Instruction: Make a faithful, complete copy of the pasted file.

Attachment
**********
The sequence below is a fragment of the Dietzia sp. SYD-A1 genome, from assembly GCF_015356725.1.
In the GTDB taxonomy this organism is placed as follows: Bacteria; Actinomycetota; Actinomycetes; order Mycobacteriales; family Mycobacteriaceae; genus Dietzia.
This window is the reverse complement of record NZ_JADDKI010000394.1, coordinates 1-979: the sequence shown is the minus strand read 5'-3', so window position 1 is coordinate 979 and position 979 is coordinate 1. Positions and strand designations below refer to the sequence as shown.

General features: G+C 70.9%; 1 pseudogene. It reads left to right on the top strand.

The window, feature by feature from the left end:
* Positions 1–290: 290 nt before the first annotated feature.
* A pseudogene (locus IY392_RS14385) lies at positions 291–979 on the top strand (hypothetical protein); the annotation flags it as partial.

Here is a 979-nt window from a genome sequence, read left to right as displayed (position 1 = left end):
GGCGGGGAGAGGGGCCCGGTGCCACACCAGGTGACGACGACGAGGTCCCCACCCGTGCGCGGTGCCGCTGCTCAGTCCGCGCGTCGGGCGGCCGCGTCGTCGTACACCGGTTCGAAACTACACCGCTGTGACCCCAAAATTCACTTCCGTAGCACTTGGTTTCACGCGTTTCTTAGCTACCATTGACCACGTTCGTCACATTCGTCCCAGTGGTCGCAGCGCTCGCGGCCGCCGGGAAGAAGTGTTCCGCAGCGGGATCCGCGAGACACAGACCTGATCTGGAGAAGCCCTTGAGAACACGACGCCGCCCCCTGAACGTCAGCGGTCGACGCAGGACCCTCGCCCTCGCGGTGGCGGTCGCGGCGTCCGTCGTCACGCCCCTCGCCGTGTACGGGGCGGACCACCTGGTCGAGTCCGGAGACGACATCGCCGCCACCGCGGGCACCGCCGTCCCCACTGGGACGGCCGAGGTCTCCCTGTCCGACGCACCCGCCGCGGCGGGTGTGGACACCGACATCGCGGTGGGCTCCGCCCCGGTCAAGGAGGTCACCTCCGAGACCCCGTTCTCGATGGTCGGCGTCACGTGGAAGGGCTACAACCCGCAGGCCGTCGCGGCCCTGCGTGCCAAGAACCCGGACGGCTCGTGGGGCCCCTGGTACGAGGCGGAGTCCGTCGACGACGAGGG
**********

The sequence below is a fragment of the Dietzia sp. SYD-A1 genome, from assembly GCF_015356725.1.
In the GTDB taxonomy this organism is placed as follows: Bacteria; Actinomycetota; Actinomycetes; order Mycobacteriales; family Mycobacteriaceae; genus Dietzia.
This window is the reverse complement of record NZ_JADDKI010000394.1, coordinates 1-979: the sequence shown is the minus strand read 5'-3', so window position 1 is coordinate 979 and position 979 is coordinate 1. Positions and strand designations below refer to the sequence as shown.

General features: G+C 70.9%; 1 pseudogene. It reads left to right on the top strand.

The window, feature by feature from the left end:
* Positions 1–290: 290 nt before the first annotated feature.
* A pseudogene (locus IY392_RS14385) lies at positions 291–979 on the top strand (hypothetical protein); the annotation flags it as partial.

Here is a 979-nt window from a genome sequence, read left to right as displayed (position 1 = left end):
GGCGGGGAGAGGGGCCCGGTGCCACACCAGGTGACGACGACGAGGTCCCCACCCGTGCGCGGTGCCGCTGCTCAGTCCGCGCGTCGGGCGGCCGCGTCGTCGTACACCGGTTCGAAACTACACCGCTGTGACCCCAAAATTCACTTCCGTAGCACTTGGTTTCACGCGTTTCTTAGCTACCATTGACCACGTTCGTCACATTCGTCCCAGTGGTCGCAGCGCTCGCGGCCGCCGGGAAGAAGTGTTCCGCAGCGGGATCCGCGAGACACAGACCTGATCTGGAGAAGCCCTTGAGAACACGACGCCGCCCCCTGAACGTCAGCGGTCGACGCAGGACCCTCGCCCTCGCGGTGGCGGTCGCGGCGTCCGTCGTCACGCCCCTCGCCGTGTACGGGGCGGACCACCTGGTCGAGTCCGGAGACGACATCGCCGCCACCGCGGGCACCGCCGTCCCCACTGGGACGGCCGAGGTCTCCCTGTCCGACGCACCCGCCGCGGCGGGTGTGGACACCGACATCGCGGTGGGCTCCGCCCCGGTCAAGGAGGTCACCTCCGAGACCCCGTTCTCGATGGTCGGCGTCACGTGGAAGGGCTACAACCCGCAGGCCGTCGCGGCCCTGCGTGCCAAGAACCCGGACGGCTCGTGGGGCCCCTGGTACGAGGCGGAGTCCGTCGACGACGAGGG